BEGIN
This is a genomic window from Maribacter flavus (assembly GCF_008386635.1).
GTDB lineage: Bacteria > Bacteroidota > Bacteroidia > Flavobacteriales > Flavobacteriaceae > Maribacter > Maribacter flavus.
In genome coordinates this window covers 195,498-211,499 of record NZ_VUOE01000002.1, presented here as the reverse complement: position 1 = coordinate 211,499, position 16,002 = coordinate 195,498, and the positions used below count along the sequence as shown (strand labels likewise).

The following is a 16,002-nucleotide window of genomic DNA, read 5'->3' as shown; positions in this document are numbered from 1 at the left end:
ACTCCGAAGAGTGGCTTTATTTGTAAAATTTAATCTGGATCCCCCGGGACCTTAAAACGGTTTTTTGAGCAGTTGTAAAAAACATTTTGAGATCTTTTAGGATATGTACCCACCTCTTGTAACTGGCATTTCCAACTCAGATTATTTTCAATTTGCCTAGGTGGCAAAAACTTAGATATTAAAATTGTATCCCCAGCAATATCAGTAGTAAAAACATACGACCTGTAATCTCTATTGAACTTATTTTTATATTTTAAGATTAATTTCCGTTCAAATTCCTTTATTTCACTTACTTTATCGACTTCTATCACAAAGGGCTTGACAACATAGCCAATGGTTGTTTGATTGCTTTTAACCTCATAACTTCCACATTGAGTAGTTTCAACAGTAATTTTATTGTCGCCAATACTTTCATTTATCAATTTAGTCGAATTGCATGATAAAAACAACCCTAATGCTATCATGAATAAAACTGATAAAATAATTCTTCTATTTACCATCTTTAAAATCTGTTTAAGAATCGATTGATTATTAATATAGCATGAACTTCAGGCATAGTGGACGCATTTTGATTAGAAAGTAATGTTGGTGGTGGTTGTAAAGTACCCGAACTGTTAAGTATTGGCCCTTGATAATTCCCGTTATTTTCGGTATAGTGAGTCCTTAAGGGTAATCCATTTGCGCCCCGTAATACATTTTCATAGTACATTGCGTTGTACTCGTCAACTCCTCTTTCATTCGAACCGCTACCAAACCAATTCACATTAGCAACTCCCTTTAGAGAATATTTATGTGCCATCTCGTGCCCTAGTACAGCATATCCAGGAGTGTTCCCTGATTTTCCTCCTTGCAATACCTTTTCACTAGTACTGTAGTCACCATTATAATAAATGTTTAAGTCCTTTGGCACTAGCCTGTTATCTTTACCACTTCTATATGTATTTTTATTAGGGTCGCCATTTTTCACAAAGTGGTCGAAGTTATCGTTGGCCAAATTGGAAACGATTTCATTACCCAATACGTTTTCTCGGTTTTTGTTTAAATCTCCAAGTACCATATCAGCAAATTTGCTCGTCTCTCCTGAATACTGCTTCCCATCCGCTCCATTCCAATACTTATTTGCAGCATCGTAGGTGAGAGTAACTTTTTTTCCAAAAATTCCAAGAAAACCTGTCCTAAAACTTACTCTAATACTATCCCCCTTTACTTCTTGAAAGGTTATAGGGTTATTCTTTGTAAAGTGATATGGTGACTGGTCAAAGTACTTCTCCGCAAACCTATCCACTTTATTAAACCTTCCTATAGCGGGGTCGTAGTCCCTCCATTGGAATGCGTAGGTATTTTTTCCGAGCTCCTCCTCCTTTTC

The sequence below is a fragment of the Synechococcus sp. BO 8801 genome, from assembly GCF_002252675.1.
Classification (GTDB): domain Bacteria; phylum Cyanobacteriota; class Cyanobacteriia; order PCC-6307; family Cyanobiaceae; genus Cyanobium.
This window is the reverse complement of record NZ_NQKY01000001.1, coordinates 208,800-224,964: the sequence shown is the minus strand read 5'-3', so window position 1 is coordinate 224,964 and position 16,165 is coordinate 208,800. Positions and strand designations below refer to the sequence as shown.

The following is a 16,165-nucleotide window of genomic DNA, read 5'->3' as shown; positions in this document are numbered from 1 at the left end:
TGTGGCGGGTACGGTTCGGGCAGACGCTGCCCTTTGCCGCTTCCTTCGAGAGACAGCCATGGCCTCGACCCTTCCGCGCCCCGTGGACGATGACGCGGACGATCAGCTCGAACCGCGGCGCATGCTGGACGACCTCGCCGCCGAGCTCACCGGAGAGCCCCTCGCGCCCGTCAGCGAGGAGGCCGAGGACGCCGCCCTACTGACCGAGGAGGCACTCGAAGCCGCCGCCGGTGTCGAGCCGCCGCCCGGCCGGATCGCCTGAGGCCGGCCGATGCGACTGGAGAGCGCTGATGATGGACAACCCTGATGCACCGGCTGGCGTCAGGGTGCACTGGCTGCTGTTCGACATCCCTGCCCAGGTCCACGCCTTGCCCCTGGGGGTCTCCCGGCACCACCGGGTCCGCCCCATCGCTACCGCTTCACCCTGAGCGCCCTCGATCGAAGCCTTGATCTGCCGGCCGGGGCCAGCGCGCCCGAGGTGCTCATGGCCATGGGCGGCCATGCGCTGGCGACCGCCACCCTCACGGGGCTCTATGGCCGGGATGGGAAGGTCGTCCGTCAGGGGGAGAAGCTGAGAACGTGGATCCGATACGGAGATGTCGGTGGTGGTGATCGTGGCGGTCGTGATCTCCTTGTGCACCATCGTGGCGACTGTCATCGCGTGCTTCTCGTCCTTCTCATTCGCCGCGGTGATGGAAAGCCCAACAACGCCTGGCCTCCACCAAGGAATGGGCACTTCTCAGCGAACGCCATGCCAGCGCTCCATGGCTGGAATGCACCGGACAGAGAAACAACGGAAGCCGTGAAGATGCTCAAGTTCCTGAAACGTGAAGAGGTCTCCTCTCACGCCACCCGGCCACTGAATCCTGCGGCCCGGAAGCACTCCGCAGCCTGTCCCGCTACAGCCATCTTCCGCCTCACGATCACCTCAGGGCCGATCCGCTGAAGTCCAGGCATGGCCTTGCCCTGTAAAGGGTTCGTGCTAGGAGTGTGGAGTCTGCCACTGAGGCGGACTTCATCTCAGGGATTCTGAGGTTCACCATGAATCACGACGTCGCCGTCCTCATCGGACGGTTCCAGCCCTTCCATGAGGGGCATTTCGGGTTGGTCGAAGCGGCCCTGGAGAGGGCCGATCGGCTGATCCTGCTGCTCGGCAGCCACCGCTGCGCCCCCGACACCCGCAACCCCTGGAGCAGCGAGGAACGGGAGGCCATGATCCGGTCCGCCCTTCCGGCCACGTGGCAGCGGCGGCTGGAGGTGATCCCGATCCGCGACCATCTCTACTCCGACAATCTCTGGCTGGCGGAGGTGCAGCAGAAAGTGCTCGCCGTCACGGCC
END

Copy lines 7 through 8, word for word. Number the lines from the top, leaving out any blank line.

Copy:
Classification (GTDB): domain Bacteria; phylum Cyanobacteriota; class Cyanobacteriia; order PCC-6307; family Cyanobiaceae; genus Cyanobium.
This window is the reverse complement of record NZ_NQKY01000001.1, coordinates 208,800-224,964: the sequence shown is the minus strand read 5'-3', so window position 1 is coordinate 224,964 and position 16,165 is coordinate 208,800. Positions and strand designations below refer to the sequence as shown.